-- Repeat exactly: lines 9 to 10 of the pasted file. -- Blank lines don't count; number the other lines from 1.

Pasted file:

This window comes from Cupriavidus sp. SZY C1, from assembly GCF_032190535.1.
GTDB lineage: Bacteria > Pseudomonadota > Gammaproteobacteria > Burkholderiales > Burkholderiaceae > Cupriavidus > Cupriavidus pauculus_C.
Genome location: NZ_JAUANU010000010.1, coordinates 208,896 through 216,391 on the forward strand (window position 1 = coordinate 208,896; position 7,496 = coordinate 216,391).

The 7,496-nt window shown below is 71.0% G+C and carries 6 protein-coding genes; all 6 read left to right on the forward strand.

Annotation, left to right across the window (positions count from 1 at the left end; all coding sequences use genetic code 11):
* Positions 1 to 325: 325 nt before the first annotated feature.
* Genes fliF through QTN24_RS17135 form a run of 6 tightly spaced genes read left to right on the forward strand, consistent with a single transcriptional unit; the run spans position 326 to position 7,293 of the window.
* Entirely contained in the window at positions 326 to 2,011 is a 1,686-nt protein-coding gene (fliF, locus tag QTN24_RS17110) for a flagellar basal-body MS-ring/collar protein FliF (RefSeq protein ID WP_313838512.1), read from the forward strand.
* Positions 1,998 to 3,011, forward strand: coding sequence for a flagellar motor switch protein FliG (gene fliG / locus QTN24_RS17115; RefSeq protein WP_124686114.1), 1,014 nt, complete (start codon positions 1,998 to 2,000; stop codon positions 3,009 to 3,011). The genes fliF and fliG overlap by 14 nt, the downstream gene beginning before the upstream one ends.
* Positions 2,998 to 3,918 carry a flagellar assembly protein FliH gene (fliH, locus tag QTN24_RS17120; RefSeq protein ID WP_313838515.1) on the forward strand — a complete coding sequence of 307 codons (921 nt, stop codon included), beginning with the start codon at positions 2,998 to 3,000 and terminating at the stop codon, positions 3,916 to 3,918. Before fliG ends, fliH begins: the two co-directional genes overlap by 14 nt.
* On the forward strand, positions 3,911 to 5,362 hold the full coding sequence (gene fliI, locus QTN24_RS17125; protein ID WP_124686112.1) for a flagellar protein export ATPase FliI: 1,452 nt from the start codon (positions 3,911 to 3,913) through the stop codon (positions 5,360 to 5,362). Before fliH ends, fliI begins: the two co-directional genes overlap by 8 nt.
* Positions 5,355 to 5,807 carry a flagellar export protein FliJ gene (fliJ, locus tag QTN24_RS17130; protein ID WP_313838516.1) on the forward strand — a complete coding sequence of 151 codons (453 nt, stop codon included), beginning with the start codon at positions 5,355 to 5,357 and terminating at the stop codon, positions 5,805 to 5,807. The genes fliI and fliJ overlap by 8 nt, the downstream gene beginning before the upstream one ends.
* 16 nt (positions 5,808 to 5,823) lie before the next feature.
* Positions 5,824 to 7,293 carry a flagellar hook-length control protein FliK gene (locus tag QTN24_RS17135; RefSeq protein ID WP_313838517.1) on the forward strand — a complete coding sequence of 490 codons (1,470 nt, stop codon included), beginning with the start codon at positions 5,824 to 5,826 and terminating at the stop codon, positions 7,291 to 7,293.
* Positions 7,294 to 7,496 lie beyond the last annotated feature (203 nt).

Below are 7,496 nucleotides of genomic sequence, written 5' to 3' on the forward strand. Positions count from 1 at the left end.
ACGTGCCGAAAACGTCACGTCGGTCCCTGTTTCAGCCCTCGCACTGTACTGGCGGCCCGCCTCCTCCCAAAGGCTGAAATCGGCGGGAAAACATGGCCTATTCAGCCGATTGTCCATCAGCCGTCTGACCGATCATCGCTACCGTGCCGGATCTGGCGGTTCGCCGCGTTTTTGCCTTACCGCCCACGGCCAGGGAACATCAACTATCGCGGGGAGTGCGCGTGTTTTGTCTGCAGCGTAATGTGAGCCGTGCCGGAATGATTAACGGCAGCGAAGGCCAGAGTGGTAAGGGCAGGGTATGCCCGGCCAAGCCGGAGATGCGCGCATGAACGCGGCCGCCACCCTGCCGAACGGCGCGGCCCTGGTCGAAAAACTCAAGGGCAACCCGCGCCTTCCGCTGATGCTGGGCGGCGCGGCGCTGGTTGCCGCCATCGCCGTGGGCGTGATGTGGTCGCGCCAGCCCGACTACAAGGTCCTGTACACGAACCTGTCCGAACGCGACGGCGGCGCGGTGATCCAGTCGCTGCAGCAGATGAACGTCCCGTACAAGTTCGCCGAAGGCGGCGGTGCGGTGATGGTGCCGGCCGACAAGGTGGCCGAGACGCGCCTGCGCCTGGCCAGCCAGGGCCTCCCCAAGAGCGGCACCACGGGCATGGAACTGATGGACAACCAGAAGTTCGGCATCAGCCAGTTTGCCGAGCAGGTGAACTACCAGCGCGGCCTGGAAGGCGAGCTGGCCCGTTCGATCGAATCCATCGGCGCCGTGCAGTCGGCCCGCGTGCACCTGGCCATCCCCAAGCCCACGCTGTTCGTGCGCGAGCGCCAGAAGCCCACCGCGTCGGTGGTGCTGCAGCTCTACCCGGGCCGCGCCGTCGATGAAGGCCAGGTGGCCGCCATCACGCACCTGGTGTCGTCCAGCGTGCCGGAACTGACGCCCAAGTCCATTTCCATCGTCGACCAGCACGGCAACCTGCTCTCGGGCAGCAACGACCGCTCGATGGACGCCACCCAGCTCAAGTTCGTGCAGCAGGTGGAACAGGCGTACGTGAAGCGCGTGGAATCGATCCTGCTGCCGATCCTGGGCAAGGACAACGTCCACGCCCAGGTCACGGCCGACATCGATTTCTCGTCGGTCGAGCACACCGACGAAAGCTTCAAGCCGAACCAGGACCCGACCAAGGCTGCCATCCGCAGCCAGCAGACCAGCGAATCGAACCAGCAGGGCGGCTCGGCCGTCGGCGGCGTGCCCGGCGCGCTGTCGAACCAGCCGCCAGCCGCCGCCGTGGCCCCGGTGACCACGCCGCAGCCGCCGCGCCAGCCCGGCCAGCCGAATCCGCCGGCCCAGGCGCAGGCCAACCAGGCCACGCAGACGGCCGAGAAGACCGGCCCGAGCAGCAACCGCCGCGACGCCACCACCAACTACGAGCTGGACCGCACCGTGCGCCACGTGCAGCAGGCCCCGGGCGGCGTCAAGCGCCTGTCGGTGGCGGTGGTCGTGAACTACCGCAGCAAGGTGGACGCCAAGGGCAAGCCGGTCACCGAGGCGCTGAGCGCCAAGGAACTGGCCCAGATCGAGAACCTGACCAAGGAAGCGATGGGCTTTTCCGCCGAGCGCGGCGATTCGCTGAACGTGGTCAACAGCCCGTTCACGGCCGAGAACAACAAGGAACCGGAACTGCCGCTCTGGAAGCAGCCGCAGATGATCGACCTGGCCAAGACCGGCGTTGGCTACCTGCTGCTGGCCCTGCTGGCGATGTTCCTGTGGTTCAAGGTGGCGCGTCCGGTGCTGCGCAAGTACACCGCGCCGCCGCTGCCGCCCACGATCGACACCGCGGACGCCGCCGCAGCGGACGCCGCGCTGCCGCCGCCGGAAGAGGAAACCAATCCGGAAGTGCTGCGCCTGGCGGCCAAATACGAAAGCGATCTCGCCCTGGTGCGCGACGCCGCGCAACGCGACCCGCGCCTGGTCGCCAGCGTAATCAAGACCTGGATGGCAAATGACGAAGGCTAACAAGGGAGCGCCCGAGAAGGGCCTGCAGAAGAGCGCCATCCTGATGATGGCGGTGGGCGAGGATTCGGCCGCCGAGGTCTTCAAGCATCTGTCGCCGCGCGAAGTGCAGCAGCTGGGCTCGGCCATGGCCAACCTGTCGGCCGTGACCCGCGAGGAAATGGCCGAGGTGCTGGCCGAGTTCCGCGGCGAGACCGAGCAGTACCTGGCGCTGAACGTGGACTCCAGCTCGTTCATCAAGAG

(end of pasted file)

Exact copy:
* Positions 1,998 to 3,011, forward strand: coding sequence for a flagellar motor switch protein FliG (gene fliG / locus QTN24_RS17115; RefSeq protein WP_124686114.1), 1,014 nt, complete (start codon positions 1,998 to 2,000; stop codon positions 3,009 to 3,011). The genes fliF and fliG overlap by 14 nt, the downstream gene beginning before the upstream one ends.
* Positions 2,998 to 3,918 carry a flagellar assembly protein FliH gene (fliH, locus tag QTN24_RS17120; RefSeq protein ID WP_313838515.1) on the forward strand — a complete coding sequence of 307 codons (921 nt, stop codon included), beginning with the start codon at positions 2,998 to 3,000 and terminating at the stop codon, positions 3,916 to 3,918. Before fliG ends, fliH begins: the two co-directional genes overlap by 14 nt.